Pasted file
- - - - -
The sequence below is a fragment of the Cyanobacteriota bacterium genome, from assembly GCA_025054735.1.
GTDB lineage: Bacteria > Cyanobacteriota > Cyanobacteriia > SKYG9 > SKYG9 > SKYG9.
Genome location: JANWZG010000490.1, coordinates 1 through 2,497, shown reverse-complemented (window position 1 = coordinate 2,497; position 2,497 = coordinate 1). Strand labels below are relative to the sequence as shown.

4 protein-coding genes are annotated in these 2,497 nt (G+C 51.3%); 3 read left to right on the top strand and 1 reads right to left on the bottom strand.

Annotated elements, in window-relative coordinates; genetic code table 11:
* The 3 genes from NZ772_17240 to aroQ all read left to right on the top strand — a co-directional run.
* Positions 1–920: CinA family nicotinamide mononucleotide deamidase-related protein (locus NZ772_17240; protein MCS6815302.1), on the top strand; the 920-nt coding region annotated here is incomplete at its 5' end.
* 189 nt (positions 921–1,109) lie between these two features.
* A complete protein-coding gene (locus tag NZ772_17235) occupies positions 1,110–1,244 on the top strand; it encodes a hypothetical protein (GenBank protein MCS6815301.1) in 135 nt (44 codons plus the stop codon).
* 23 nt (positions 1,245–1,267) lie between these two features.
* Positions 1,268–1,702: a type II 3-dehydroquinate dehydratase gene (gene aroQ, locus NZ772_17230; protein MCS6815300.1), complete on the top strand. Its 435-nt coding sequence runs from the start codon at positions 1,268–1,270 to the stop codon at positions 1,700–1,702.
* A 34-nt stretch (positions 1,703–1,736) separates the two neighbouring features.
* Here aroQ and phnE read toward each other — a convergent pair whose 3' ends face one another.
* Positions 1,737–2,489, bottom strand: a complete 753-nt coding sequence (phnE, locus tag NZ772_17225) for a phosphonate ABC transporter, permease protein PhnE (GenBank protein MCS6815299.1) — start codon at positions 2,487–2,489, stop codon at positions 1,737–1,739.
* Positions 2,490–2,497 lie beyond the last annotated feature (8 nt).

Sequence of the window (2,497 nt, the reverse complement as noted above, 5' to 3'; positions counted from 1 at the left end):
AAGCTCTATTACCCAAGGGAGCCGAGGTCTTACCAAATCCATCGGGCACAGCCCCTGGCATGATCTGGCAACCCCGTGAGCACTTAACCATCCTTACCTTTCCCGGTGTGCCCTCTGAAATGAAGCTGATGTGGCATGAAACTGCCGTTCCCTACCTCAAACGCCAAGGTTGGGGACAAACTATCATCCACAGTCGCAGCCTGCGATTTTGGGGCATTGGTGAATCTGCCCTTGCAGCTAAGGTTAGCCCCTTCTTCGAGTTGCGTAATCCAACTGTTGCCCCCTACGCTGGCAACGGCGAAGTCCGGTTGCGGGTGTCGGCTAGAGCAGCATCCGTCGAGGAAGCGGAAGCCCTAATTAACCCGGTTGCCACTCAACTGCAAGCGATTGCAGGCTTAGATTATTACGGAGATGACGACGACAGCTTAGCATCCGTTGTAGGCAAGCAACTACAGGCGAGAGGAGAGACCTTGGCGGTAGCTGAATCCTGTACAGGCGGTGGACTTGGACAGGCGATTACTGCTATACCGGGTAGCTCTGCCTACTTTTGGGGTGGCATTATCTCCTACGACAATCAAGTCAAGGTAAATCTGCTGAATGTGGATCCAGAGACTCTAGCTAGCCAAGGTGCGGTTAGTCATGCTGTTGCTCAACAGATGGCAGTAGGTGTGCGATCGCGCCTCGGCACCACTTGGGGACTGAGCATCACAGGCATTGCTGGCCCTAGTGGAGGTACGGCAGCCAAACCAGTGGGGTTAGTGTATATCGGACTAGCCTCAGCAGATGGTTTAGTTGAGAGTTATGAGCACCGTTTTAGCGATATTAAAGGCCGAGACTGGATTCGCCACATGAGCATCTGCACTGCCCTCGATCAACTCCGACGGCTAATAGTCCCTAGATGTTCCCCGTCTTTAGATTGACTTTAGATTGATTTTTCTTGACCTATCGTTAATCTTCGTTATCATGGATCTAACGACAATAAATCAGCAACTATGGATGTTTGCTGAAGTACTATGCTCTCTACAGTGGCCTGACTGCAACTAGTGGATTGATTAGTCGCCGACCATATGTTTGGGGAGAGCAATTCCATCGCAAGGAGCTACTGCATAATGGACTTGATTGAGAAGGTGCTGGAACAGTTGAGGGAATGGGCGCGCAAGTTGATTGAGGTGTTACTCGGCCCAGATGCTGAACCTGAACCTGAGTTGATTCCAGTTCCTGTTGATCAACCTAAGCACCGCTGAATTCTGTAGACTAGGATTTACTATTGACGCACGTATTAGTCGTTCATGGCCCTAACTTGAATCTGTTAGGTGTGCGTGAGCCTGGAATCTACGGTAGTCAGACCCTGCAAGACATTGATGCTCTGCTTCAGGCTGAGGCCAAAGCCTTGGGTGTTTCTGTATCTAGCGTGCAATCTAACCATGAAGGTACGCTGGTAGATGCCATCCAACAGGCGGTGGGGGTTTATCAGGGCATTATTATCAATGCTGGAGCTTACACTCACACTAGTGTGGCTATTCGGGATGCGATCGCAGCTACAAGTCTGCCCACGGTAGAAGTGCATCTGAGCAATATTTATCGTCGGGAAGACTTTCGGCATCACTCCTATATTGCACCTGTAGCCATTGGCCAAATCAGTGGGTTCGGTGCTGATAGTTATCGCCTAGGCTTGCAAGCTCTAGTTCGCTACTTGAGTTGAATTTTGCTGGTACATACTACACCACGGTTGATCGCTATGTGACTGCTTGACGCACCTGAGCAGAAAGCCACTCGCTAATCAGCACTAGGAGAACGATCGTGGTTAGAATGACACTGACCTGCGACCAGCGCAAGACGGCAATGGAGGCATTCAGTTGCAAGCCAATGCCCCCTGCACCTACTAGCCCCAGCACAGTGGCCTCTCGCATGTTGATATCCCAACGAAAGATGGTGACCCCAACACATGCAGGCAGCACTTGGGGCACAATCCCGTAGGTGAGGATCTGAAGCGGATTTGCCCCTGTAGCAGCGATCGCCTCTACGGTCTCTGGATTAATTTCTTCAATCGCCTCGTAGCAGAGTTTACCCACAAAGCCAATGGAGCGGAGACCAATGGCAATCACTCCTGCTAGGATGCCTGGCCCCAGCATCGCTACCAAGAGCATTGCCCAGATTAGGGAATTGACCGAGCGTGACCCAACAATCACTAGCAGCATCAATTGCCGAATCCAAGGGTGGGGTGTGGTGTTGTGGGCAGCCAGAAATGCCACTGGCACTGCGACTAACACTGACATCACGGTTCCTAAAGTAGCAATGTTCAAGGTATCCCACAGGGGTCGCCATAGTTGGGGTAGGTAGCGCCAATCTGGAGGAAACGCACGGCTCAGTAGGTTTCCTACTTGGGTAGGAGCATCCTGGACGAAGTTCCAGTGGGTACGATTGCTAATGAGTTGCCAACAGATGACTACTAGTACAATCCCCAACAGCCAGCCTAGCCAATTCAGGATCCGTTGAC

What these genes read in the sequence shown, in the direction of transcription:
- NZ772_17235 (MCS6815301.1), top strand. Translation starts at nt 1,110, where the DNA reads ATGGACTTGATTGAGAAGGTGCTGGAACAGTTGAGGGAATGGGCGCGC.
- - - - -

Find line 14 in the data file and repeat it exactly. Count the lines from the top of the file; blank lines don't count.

* Positions 1,737–2,489, bottom strand: a complete 753-nt coding sequence (phnE, locus tag NZ772_17225) for a phosphonate ABC transporter, permease protein PhnE (GenBank protein MCS6815299.1) — start codon at positions 2,487–2,489, stop codon at positions 1,737–1,739.